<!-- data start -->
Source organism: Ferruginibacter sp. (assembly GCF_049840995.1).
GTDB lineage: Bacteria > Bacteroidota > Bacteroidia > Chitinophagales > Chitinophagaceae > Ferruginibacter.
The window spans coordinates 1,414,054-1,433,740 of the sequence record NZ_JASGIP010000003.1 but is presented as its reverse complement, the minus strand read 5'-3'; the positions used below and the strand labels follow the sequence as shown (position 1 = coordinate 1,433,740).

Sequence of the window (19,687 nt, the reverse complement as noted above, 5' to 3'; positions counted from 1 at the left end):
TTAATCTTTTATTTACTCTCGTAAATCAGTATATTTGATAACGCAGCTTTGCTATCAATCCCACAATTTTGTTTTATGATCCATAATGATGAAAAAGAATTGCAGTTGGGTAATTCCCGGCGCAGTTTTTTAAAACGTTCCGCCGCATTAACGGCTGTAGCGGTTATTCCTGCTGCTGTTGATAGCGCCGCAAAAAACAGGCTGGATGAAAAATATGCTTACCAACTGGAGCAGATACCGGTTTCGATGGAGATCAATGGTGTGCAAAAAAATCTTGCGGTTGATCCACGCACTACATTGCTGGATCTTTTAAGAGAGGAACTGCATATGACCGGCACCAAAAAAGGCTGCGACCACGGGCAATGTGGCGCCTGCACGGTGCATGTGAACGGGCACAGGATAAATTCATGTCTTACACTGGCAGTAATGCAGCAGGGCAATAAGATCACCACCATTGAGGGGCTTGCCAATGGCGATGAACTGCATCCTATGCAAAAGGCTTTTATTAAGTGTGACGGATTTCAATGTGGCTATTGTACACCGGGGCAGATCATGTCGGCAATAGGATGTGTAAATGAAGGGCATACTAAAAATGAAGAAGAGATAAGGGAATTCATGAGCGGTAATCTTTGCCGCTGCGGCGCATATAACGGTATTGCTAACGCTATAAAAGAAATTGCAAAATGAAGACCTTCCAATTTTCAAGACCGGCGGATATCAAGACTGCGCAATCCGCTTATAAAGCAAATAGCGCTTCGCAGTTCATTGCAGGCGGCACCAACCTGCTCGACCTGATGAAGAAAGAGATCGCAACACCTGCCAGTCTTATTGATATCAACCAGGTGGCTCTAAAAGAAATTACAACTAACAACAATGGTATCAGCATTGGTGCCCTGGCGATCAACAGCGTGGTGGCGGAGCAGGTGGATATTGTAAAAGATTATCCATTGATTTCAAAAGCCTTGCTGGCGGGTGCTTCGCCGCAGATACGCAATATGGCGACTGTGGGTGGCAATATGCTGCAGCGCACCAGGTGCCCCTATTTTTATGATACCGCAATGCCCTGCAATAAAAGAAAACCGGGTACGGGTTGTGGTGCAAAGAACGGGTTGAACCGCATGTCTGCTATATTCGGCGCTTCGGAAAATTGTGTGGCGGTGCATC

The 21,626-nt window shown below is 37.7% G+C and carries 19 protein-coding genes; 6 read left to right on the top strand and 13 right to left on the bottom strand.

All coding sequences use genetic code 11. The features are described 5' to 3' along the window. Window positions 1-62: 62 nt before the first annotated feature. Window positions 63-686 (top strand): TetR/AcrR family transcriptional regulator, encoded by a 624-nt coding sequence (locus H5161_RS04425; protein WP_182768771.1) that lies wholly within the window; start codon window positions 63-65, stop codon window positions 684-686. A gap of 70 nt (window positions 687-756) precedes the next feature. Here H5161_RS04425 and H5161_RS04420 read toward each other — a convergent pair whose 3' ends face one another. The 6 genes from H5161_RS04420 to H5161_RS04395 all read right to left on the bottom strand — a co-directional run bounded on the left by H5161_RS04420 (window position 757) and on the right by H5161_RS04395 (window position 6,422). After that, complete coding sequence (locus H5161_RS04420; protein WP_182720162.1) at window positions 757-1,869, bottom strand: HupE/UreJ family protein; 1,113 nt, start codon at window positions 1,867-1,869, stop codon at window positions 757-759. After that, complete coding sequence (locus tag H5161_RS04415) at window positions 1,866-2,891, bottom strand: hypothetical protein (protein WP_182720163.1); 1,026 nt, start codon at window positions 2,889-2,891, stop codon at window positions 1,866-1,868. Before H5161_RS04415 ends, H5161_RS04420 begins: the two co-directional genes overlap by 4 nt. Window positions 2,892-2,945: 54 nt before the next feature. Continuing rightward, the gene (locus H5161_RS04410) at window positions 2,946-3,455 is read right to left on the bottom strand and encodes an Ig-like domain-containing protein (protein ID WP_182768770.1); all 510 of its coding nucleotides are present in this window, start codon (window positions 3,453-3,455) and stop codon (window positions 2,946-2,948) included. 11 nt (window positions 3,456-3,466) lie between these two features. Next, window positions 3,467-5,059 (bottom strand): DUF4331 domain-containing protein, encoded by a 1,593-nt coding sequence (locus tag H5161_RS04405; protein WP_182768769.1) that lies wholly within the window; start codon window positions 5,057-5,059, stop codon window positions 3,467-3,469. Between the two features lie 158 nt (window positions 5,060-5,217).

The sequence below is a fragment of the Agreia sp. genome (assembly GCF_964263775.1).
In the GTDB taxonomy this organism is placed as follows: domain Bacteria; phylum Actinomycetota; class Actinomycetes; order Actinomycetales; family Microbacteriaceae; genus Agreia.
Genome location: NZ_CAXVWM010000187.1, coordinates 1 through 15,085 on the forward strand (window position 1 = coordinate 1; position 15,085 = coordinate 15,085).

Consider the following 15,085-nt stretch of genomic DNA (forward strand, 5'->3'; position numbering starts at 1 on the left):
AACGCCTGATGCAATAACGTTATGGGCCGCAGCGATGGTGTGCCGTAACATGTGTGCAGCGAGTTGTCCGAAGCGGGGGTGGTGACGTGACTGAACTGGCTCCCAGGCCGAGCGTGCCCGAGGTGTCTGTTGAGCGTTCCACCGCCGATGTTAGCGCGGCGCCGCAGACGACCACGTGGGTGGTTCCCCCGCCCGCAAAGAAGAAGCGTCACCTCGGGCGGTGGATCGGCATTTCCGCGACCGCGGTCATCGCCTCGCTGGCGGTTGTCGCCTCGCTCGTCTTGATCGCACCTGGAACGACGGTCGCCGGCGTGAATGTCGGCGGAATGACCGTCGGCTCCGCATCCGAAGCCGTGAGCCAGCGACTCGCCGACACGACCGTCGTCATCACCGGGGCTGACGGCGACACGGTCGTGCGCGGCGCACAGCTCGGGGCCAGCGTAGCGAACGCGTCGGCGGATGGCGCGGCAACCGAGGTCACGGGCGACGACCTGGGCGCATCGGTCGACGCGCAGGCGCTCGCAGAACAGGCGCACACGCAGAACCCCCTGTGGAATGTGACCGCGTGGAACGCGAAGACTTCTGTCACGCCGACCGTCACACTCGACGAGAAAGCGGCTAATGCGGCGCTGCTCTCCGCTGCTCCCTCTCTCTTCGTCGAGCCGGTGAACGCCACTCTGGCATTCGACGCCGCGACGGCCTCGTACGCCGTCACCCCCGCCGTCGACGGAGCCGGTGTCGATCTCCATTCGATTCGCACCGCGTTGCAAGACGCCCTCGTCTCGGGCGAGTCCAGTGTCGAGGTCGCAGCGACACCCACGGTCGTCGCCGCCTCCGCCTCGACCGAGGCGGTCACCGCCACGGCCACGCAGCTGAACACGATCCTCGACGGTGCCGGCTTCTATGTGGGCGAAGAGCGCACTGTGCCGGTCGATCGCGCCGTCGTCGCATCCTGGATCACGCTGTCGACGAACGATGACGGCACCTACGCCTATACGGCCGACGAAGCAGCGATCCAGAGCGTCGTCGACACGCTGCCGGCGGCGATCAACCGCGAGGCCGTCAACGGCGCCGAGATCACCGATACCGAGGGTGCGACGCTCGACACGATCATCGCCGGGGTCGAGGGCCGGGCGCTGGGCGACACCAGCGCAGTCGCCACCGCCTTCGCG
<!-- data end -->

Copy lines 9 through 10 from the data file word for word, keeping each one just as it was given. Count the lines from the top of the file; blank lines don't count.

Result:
In the GTDB taxonomy this organism is placed as follows: domain Bacteria; phylum Actinomycetota; class Actinomycetes; order Actinomycetales; family Microbacteriaceae; genus Agreia.
Genome location: NZ_CAXVWM010000187.1, coordinates 1 through 15,085 on the forward strand (window position 1 = coordinate 1; position 15,085 = coordinate 15,085).